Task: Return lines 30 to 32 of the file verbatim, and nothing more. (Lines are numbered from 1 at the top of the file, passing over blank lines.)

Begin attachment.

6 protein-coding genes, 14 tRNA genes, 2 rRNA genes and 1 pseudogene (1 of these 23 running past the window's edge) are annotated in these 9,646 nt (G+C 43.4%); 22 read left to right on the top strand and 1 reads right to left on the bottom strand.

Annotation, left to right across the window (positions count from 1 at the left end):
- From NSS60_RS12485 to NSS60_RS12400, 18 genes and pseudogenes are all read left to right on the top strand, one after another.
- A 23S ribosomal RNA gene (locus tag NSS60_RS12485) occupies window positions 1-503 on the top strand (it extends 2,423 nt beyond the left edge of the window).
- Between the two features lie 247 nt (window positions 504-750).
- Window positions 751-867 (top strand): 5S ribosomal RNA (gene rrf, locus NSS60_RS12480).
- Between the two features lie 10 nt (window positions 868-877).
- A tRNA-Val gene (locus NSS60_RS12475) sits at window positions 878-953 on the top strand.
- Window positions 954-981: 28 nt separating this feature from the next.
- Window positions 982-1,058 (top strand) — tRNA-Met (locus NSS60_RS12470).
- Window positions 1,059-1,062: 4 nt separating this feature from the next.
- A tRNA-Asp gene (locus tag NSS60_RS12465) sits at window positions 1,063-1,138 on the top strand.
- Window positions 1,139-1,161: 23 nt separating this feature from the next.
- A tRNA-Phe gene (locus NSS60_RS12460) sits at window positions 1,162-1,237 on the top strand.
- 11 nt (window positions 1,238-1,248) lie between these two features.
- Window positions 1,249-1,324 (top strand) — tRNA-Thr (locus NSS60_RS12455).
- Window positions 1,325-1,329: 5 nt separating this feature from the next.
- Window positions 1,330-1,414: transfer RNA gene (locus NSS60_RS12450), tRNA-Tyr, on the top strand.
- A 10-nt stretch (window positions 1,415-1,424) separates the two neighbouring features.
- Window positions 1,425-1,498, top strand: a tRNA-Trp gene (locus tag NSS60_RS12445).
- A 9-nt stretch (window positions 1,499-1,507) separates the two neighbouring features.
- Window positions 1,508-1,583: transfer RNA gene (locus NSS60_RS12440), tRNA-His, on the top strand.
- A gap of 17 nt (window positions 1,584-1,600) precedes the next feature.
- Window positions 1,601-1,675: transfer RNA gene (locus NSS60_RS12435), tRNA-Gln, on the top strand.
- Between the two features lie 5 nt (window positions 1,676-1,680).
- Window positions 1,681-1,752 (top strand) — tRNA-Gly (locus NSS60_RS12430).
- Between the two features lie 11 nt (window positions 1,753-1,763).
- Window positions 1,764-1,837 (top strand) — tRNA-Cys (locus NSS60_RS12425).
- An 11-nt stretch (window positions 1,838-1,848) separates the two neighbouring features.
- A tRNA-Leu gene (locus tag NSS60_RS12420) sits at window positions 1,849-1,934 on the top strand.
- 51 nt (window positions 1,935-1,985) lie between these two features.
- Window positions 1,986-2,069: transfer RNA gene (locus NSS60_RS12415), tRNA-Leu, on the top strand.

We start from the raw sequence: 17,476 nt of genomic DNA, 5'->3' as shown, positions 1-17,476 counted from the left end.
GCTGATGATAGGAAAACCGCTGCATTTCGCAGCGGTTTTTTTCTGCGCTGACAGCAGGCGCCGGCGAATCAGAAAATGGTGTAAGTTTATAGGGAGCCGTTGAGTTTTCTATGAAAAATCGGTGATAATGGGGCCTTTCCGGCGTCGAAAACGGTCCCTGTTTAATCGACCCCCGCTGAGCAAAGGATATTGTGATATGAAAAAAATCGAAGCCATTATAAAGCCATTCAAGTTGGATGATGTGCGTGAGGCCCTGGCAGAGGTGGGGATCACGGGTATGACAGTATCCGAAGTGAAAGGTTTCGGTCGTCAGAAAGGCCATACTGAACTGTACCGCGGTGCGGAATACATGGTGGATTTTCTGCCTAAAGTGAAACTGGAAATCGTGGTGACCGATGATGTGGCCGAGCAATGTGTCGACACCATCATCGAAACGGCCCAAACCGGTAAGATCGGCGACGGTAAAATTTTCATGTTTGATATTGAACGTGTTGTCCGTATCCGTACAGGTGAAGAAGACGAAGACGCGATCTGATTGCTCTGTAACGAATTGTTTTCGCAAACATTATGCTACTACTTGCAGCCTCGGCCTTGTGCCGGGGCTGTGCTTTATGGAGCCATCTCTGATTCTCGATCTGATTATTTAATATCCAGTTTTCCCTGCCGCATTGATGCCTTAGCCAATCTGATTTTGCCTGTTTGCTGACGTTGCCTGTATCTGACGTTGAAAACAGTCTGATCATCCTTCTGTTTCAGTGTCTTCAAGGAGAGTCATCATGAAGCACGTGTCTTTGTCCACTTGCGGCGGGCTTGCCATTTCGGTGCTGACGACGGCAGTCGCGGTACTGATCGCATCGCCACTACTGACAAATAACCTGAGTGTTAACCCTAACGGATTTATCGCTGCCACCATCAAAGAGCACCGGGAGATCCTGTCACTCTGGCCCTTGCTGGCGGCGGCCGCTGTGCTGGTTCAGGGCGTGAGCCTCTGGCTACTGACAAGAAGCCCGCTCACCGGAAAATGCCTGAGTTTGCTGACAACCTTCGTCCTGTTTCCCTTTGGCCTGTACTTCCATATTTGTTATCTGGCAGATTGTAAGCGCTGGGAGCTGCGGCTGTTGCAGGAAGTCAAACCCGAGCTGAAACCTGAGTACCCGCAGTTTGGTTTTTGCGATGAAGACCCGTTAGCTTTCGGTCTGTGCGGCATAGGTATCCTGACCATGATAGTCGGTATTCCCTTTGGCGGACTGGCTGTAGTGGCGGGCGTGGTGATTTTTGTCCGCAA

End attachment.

- A tRNA-Leu gene (locus tag NSS60_RS12420) sits at window positions 1,849-1,934 on the top strand.
- 51 nt (window positions 1,935-1,985) lie between these two features.
- Window positions 1,986-2,069: transfer RNA gene (locus NSS60_RS12415), tRNA-Leu, on the top strand.